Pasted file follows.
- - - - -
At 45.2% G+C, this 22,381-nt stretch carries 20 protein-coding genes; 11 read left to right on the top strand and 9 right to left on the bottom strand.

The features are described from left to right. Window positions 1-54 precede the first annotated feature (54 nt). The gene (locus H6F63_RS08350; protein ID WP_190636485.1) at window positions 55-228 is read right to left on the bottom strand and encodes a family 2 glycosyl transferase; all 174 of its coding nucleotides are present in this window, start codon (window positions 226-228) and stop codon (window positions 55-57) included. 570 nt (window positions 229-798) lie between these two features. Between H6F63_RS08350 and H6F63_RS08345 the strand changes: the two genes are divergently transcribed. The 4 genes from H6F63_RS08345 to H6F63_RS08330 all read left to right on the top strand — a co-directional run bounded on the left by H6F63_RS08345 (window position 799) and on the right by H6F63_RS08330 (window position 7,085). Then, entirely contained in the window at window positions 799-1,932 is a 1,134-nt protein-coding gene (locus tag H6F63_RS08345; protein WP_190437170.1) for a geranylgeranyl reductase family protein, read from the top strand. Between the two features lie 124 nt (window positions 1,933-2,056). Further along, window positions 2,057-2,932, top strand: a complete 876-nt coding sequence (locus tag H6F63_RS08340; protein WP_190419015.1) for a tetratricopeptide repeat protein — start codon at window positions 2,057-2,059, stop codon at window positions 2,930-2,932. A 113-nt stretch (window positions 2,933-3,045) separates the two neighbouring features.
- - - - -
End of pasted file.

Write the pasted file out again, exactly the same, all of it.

At 45.2% G+C, this 22,381-nt stretch carries 20 protein-coding genes; 11 read left to right on the top strand and 9 right to left on the bottom strand.

The features are described from left to right. Window positions 1-54 precede the first annotated feature (54 nt). The gene (locus H6F63_RS08350; protein ID WP_190636485.1) at window positions 55-228 is read right to left on the bottom strand and encodes a family 2 glycosyl transferase; all 174 of its coding nucleotides are present in this window, start codon (window positions 226-228) and stop codon (window positions 55-57) included. 570 nt (window positions 229-798) lie between these two features. Between H6F63_RS08350 and H6F63_RS08345 the strand changes: the two genes are divergently transcribed. The 4 genes from H6F63_RS08345 to H6F63_RS08330 all read left to right on the top strand — a co-directional run bounded on the left by H6F63_RS08345 (window position 799) and on the right by H6F63_RS08330 (window position 7,085). Then, entirely contained in the window at window positions 799-1,932 is a 1,134-nt protein-coding gene (locus tag H6F63_RS08345; protein WP_190437170.1) for a geranylgeranyl reductase family protein, read from the top strand. Between the two features lie 124 nt (window positions 1,933-2,056). Further along, window positions 2,057-2,932, top strand: a complete 876-nt coding sequence (locus tag H6F63_RS08340; protein WP_190419015.1) for a tetratricopeptide repeat protein — start codon at window positions 2,057-2,059, stop codon at window positions 2,930-2,932. A 113-nt stretch (window positions 2,933-3,045) separates the two neighbouring features.